In summary then, despite the supposed power of upbringing, role modeling, and learning, there is no known case anywhere in which an otherwise normal individual, even without suitable genitalia, has accepted rearing or life status in an imposed role of the sex opposite to that of his or her natural genetic and endocrine history or accepted an imposed homosexual sexual orientation. All cases of such supposedly happening have proved to be individuals genetically or endocrinologically influenced prior to birth.26
DISCUSSION AND CONCLUSIONS
This chapter started with a comment on evidence. One is also appropriate here: those who argue against a biological basisfor sexual orientation often cite studies of negative findings that supposedly refute those of positive findings (e.g., Byne 1994; Byne & Parsons 1993). It is rare in biology or behavior to find all research to agree in every aspect of a long-running controversy. That is the nature of the controversy. If all evidence pointed in one direction, only the prejudiced would continue the debate. The behavioral and sexological sciences are not perfect. Argument by “objection” or “call for perfection” certainly might prompt additional research but will not yield solutions, nor do they really disprove a theory (Fearnside & Holther 1959).The opposition needs to do more: it needs to present strong alternative hypotheses with controlled research and data sufficient to substantiate them.
Any genetic patterning is complex because most parents of homosexuals are heterosexual and the input to any individual’s development is numerous and both blunt and subtle. And there certainly are instances where one’s manifestation of desired behaviors is modified by learning and social mores. Preferred innate behaviors of all types are avoided and non-preferred ones adopted in order to comply with law or social pressures.
Looked at from another angle it can be asked, if sexual orientation is so easily modified by environmental forces, why don’t we readily see its effect? Why is not therapy to change homosexual to heterosexual behavior readily successful even when started early and when parents and the individual are eager for such change (Green 1987)? If the basis for homosexual behavior is some set of environmental forces, why are these factors not only so difficult to identify but impossible to bolster with reliable and consistent findings? Those environmental forces most under suspicion have been looked for and found wanting. Certainly particular stages or critical periods in development seem more significant than others in organizing and activating these behaviors. Perhaps we have to be more sophisticated in selecting time periods to investigate or developing techniques of investigation.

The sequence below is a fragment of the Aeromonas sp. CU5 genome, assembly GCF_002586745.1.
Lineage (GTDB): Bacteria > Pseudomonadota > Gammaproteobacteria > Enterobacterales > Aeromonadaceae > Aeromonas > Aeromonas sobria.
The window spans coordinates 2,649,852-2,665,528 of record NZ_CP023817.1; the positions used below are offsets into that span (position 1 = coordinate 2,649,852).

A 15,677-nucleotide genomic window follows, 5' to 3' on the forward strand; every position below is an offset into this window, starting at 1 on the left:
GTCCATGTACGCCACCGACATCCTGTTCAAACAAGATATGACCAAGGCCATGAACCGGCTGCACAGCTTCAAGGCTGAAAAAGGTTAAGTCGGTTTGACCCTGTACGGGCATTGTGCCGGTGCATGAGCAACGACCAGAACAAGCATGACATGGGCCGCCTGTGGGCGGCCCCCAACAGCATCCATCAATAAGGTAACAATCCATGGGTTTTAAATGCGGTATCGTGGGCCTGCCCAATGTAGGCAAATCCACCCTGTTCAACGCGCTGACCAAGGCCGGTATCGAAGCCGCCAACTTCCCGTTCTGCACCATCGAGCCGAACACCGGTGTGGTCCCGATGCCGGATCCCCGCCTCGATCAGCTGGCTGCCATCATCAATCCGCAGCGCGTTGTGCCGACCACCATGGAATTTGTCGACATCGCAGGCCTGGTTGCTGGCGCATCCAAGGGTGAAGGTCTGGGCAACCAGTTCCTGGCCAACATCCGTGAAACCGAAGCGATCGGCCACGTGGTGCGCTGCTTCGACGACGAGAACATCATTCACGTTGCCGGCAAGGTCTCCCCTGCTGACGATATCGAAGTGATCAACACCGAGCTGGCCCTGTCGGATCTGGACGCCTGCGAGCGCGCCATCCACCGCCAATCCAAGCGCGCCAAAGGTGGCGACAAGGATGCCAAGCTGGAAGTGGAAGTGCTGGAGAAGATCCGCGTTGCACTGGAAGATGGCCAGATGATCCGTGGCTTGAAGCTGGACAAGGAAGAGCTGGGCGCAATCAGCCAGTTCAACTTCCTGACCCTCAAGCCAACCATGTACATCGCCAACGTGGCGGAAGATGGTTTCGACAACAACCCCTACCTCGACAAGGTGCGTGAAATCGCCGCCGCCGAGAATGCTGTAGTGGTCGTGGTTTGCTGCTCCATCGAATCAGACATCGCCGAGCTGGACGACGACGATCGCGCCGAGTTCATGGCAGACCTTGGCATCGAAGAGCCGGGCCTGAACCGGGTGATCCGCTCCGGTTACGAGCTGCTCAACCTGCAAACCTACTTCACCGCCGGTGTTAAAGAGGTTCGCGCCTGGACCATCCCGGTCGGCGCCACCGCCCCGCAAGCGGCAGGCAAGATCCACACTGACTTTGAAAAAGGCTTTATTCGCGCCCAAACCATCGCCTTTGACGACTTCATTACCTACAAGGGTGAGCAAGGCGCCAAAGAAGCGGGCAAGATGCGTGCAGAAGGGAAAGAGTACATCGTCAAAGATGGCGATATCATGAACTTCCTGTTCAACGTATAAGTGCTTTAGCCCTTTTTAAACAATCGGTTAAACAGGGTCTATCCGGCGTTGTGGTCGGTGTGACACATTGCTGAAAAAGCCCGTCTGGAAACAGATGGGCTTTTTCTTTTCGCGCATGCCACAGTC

Does this mean I think all features of the biological contribution to sexual orientation are understood? Hardly. We still have much to learn. Biology sets the predisposition, the bias to an orientation. The social experiences of the individual will determine how this bias is manifest and orientation evolves. One might have a constitution eminently suitable for swimming but never develop this skill without exposure to a pool; one can have great mathematical reasoning ability but never develop that skill without proper schooling. An individual may be mediocre in ability but excel as a result of certain experiences. The exposures, schooling, and experiences that are needed to release or mold the sexual orientation predisposition are yet to be documented. It is my guess, however, that the features needed to release these constitutional biases are quite plastic and the individual flexible in responding to opportunities. Free choice is also needed. The absent or weak father situation, when it seems associated with homosexuality, may be due to the child’s being able to express himself or herself without excessive parental repression (Diamond 1979). (A model for how one’s biological bias and predisposition might interact with the environment, via symbolism or learning or scripting, is offered in Diamond 1979.)
It must also be recognized that many individuals repeatedly manifest ambisexual and homosexual activities even when opportunities seem absent or against social dictates to the extent they put their social life, if not their actual physical life, in jeopardy. These behaviors, as with heterosexual ones, are often expressed as compulsive and self-generated and arising from within.
For some persons, the idea that sexual orientation is biologically biased toward heterosexuality or homosexuality and predisposed is threatening. They would like to think the choice is open and always fresh. This is more often a political stance than a scientific one. Others have expressed concern that if the developmental biological forces for sexual orientation are revealed, some nefarious agency might use the knowledge to force conformity to a dictated ideal or otherwise modify a potential homosexual outcome (DeCecco 1987; Gagnon 1987; Schmidt 1984; Sigusch et al. 1982; see also Dörner 1983). Believing it is social construction that leads to homosexual behavior is probably more destructive since even despots know it is easier to modify the social arena than the biological. And it has been shown by Ernulf, Innala, and Whitam (1989) that more people are tolerant of homosexual behavior if they think it is biological (see also Rosenberg, 1994). Regardless of such claims, I believe knowledge of the actual forces behind sexual orientation, whether they be biological or social, more than ignorance of these factors is increasingly likely to solve problems of social discord and foster a mutual respect for diversity.